|Location||Place d'Youville (Montreal)|
|Material||Stanstead grey granite|
|Height||41 feet (12 m)|
|Opening date||May 17, 1894|
|Dedicated to||Montreal Founders|
The granite obelisk commemorates the founding of Fort Ville-Marie, later to become Montreal close to this spot on May 17, 1642. The monument was erected by the Société historique de Montréal to celebrate the city's 250th birthday.
The obelisk is made from a block of granite that stands 41 feet (12.5 m) tall and is 3 feet (0.91 m) square at its base. It took 40 horses to drag the shaft into the city in 1893. The monument was unveiled on May 17, 1894.
It has been moved a number of times before it was placed in its present location in 1999. It made its debut somewhat west of its present location. In the 1940s it moved again, to the old Customs House. The monument's present location is believed to be where Montreal's first mass was held.
Each of the four faces of the obelisk bears a plaque.
The first plaque describes the founding of Montreal by Paul Chomedey de Maisonneuve on May 18, 1642.
A second plaque describes the creation of the monument by the Société historique de Montréal and provides a quote from the first mass by Barthélemy Vimont.
A third plaque, located on the south-face, provides a list of the Founders of Montreal, including organizers and benefactors of the mission, most of whom remained in France. Prominence is given to Jérôme le Royer de la Dauversière and Jean-Jacques Olier, founder of the Society of Saint-Sulpice.
The final plaque, located on the north side of the obelisk, lists the names of the colonists who came between May and December 1642. The North plaque translates from French to:
Names of the first colonists of Montreal
- Paul Chomedey de Maisonneuve
- R.P. Poncet S.J.
- Pierre Puiseaux de Montrenault
- Jeanne Mance
- Catherine Barre,
- Jean Corry and Isabeau Panie (wife of Jean Corry)
- Jean Robelin
- Augustin Hebert and Adrienne Du Vivier (wife of Augustin Hebert)
- Antoine Damien and Marie Joly (wife of Antoine Damien)
- Jean Caillot
- Pierre Laimery
- Nicolas Godé and Francoise Gadois (wife of Nicolas Godé)
- Francoise Godé (daughter of Nicolas Godé)
- Nicolas Godé (son of Nicolas Godé)
- Mathurine Godé (daughter of Nicolas Godé)
- Marie-Madeleine de Chauvigny de la Peltrie
- And several others whose names are unknown (French: Et plusieurs autres dont les noms sont inconnus)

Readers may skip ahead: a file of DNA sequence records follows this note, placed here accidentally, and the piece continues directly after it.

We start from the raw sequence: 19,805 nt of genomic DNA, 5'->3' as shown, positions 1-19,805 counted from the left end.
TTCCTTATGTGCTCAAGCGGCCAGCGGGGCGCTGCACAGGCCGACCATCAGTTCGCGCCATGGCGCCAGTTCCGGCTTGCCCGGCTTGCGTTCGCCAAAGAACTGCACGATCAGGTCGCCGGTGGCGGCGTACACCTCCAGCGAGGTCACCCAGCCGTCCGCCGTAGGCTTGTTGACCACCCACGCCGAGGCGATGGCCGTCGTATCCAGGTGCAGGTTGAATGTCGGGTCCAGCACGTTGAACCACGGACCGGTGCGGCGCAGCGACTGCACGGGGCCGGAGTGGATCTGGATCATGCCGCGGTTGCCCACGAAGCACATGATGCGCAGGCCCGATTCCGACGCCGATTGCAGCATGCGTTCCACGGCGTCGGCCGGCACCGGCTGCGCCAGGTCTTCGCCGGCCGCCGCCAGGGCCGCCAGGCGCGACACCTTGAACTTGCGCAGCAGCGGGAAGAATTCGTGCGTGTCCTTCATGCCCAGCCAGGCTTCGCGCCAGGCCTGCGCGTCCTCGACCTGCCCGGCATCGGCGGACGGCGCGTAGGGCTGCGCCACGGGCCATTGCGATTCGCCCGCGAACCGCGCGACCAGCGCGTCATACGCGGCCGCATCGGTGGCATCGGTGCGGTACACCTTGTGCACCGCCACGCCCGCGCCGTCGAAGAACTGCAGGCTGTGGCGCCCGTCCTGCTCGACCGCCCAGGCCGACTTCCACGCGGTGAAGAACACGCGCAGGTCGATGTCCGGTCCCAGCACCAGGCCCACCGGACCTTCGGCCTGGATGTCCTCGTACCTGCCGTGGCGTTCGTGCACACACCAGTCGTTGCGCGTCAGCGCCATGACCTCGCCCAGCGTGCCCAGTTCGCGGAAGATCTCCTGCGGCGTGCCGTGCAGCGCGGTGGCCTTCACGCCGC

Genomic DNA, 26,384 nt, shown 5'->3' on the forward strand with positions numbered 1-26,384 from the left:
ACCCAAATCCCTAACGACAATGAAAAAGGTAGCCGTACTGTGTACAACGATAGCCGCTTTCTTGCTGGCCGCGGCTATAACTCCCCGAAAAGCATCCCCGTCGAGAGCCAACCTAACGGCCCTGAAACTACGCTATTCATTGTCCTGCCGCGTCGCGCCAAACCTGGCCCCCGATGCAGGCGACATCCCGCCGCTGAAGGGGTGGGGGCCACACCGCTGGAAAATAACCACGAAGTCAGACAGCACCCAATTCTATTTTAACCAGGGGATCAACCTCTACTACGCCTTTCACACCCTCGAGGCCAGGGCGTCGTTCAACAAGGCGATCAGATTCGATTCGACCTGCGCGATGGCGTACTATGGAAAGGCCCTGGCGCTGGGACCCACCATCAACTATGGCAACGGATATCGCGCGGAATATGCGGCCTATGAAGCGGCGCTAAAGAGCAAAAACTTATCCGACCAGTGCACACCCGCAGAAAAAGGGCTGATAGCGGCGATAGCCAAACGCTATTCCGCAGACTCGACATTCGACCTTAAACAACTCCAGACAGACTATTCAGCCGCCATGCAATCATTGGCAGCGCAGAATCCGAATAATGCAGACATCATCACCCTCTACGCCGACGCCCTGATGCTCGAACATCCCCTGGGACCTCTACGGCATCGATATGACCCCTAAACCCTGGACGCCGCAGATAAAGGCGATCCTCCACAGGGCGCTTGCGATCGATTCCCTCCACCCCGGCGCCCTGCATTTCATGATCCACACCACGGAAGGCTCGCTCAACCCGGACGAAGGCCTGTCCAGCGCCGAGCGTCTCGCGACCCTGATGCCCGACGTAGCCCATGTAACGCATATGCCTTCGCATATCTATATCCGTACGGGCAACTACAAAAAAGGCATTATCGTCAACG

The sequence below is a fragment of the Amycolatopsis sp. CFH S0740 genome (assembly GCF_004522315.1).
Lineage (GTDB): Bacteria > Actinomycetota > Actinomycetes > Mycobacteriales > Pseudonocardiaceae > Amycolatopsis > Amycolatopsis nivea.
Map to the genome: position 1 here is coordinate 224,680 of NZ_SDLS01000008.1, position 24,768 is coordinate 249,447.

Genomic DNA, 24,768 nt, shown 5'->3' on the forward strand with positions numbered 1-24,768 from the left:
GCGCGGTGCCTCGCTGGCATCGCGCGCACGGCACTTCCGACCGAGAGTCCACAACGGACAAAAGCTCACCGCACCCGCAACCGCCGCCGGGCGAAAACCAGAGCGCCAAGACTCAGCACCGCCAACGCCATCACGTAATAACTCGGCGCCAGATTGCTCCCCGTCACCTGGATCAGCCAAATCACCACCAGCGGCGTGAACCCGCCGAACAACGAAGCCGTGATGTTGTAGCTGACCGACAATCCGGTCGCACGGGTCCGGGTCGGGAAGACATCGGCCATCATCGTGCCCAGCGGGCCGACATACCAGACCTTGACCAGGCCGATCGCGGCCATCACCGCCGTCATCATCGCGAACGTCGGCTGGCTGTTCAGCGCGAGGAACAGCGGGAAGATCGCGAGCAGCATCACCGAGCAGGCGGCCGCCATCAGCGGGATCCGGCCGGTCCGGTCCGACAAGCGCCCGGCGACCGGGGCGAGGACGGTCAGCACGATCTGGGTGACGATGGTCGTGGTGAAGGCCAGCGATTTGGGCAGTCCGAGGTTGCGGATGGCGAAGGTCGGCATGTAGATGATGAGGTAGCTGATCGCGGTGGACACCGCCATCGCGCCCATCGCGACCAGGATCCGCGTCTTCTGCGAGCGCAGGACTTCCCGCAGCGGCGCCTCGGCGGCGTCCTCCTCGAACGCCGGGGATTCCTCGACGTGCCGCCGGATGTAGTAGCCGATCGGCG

- J.B.Le Gardeur de Repentigny
- R.P.Joseph Ihbert Duperon S.J.
- Louis d.Ailledoust de Coulonge and Barbe de Boullonge
- Philippine de Boullonge
- Gilbert Barbier
- David de la Touze
- Guillaume Boissier
- Bernard Berte
- Pierre Laforest
- Cesar Leger
- Jean Caron
- Leonard Lucot-Barbeau
- Jacques Haudebert
- Jean Masse
- Mathurin Serrurier
- Jean-Baptiste Damiee
- Jacques Boni
- Jean Philippes
- Pierre Didier
- Pierre Questnel
- Julien Pothier
- N. Bellanger
- Louis Gode
- Jean Mattemale
- Pierre Bigot
- Guillaume Lebeau
- Catherine Lezeau
General notes about pioneers listed: Father Barthélemy Vimont is not listed among the first colonists, but there is abundant evidence that he gave the first mass at Ville-Marie on May 18, 1642. Also, the name of Adrienne Du Vivier is listed with her husband. However, Du Vivier was still in France at the time of the first settlement, marrying Hebert in 1646. The couple, along with their eldest daughter, Jeanne, then sailed from France to New France with Maisonneuve in 1648. Hebert and Du Vivier's second daughter, Pauline, was the first white baby baptized in Ville-Marie. Some research also lists Nicolas Godé's eldest son, Francois (age 21 at the time), as part of this first mission but most research suggest that he remained in Quebec before travelling to Ville-Marie in the fall of 1642. The Godés have been called the "First Family of Montreal", as their children that accompanied them were all in their teens or younger at the time of the first settlement. No other children accompanied this first group.
- FICHE D'UNE OEUVRE D'ART Vieux-Montréal
- Pioneers Monument Obelisk about 1890 - McCord Museum